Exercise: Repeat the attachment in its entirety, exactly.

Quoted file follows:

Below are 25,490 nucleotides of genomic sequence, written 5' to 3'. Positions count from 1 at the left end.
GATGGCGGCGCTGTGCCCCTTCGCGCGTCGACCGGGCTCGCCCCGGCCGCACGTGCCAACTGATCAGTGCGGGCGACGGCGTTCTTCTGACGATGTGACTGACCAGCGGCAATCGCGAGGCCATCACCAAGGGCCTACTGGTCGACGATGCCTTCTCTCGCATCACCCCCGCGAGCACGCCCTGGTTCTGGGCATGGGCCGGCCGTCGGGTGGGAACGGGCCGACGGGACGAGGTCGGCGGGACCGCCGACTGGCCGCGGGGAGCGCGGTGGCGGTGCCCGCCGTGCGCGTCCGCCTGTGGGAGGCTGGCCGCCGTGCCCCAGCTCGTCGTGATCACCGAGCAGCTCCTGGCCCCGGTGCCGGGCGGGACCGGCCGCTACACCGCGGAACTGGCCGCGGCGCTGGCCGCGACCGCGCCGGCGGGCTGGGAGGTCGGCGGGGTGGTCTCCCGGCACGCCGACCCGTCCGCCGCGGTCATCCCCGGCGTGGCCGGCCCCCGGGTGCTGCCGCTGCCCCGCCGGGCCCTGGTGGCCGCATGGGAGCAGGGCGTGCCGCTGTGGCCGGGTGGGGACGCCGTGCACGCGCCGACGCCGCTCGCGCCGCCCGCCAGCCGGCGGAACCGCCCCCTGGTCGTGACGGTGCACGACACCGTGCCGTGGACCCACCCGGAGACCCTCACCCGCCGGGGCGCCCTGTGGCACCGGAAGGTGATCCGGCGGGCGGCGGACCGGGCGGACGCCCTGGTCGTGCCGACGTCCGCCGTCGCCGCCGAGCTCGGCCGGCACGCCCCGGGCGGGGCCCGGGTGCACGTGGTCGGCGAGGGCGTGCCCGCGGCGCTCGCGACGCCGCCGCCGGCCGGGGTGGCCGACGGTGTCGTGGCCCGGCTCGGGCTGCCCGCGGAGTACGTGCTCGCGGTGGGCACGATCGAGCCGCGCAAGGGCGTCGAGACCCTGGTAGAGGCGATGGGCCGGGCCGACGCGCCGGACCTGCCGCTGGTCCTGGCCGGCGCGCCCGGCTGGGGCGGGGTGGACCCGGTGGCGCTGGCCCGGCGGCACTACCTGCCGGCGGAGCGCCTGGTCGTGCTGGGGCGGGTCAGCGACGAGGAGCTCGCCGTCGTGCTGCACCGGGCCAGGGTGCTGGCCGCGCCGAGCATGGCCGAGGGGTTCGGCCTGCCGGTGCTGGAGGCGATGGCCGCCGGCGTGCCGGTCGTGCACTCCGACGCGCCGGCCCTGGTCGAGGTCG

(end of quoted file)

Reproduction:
Below are 25,490 nucleotides of genomic sequence, written 5' to 3'. Positions count from 1 at the left end.
GATGGCGGCGCTGTGCCCCTTCGCGCGTCGACCGGGCTCGCCCCGGCCGCACGTGCCAACTGATCAGTGCGGGCGACGGCGTTCTTCTGACGATGTGACTGACCAGCGGCAATCGCGAGGCCATCACCAAGGGCCTACTGGTCGACGATGCCTTCTCTCGCATCACCCCCGCGAGCACGCCCTGGTTCTGGGCATGGGCCGGCCGTCGGGTGGGAACGGGCCGACGGGACGAGGTCGGCGGGACCGCCGACTGGCCGCGGGGAGCGCGGTGGCGGTGCCCGCCGTGCGCGTCCGCCTGTGGGAGGCTGGCCGCCGTGCCCCAGCTCGTCGTGATCACCGAGCAGCTCCTGGCCCCGGTGCCGGGCGGGACCGGCCGCTACACCGCGGAACTGGCCGCGGCGCTGGCCGCGACCGCGCCGGCGGGCTGGGAGGTCGGCGGGGTGGTCTCCCGGCACGCCGACCCGTCCGCCGCGGTCATCCCCGGCGTGGCCGGCCCCCGGGTGCTGCCGCTGCCCCGCCGGGCCCTGGTGGCCGCATGGGAGCAGGGCGTGCCGCTGTGGCCGGGTGGGGACGCCGTGCACGCGCCGACGCCGCTCGCGCCGCCCGCCAGCCGGCGGAACCGCCCCCTGGTCGTGACGGTGCACGACACCGTGCCGTGGACCCACCCGGAGACCCTCACCCGCCGGGGCGCCCTGTGGCACCGGAAGGTGATCCGGCGGGCGGCGGACCGGGCGGACGCCCTGGTCGTGCCGACGTCCGCCGTCGCCGCCGAGCTCGGCCGGCACGCCCCGGGCGGGGCCCGGGTGCACGTGGTCGGCGAGGGCGTGCCCGCGGCGCTCGCGACGCCGCCGCCGGCCGGGGTGGCCGACGGTGTCGTGGCCCGGCTCGGGCTGCCCGCGGAGTACGTGCTCGCGGTGGGCACGATCGAGCCGCGCAAGGGCGTCGAGACCCTGGTAGAGGCGATGGGCCGGGCCGACGCGCCGGACCTGCCGCTGGTCCTGGCCGGCGCGCCCGGCTGGGGCGGGGTGGACCCGGTGGCGCTGGCCCGGCGGCACTACCTGCCGGCGGAGCGCCTGGTCGTGCTGGGGCGGGTCAGCGACGAGGAGCTCGCCGTCGTGCTGCACCGGGCCAGGGTGCTGGCCGCGCCGAGCATGGCCGAGGGGTTCGGCCTGCCGGTGCTGGAGGCGATGGCCGCCGGCGTGCCGGTCGTGCACTCCGACGCGCCGGCCCTGGTCGAGGTCG